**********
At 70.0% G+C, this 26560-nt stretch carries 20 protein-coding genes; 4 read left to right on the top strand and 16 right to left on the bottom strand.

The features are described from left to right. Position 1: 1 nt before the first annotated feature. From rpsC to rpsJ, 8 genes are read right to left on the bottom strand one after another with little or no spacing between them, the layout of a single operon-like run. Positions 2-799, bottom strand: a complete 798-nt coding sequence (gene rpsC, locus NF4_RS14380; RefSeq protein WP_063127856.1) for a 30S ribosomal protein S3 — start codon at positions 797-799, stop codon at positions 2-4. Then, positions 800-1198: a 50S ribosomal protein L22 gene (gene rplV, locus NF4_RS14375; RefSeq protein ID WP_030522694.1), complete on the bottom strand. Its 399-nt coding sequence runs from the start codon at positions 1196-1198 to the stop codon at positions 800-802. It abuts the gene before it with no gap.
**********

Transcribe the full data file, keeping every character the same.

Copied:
At 70.0% G+C, this 26560-nt stretch carries 20 protein-coding genes; 4 read left to right on the top strand and 16 right to left on the bottom strand.

The features are described from left to right. Position 1: 1 nt before the first annotated feature. From rpsC to rpsJ, 8 genes are read right to left on the bottom strand one after another with little or no spacing between them, the layout of a single operon-like run. Positions 2-799, bottom strand: a complete 798-nt coding sequence (gene rpsC, locus NF4_RS14380; RefSeq protein WP_063127856.1) for a 30S ribosomal protein S3 — start codon at positions 797-799, stop codon at positions 2-4. Then, positions 800-1198: a 50S ribosomal protein L22 gene (gene rplV, locus NF4_RS14375; RefSeq protein ID WP_030522694.1), complete on the bottom strand. Its 399-nt coding sequence runs from the start codon at positions 1196-1198 to the stop codon at positions 800-802. It abuts the gene before it with no gap.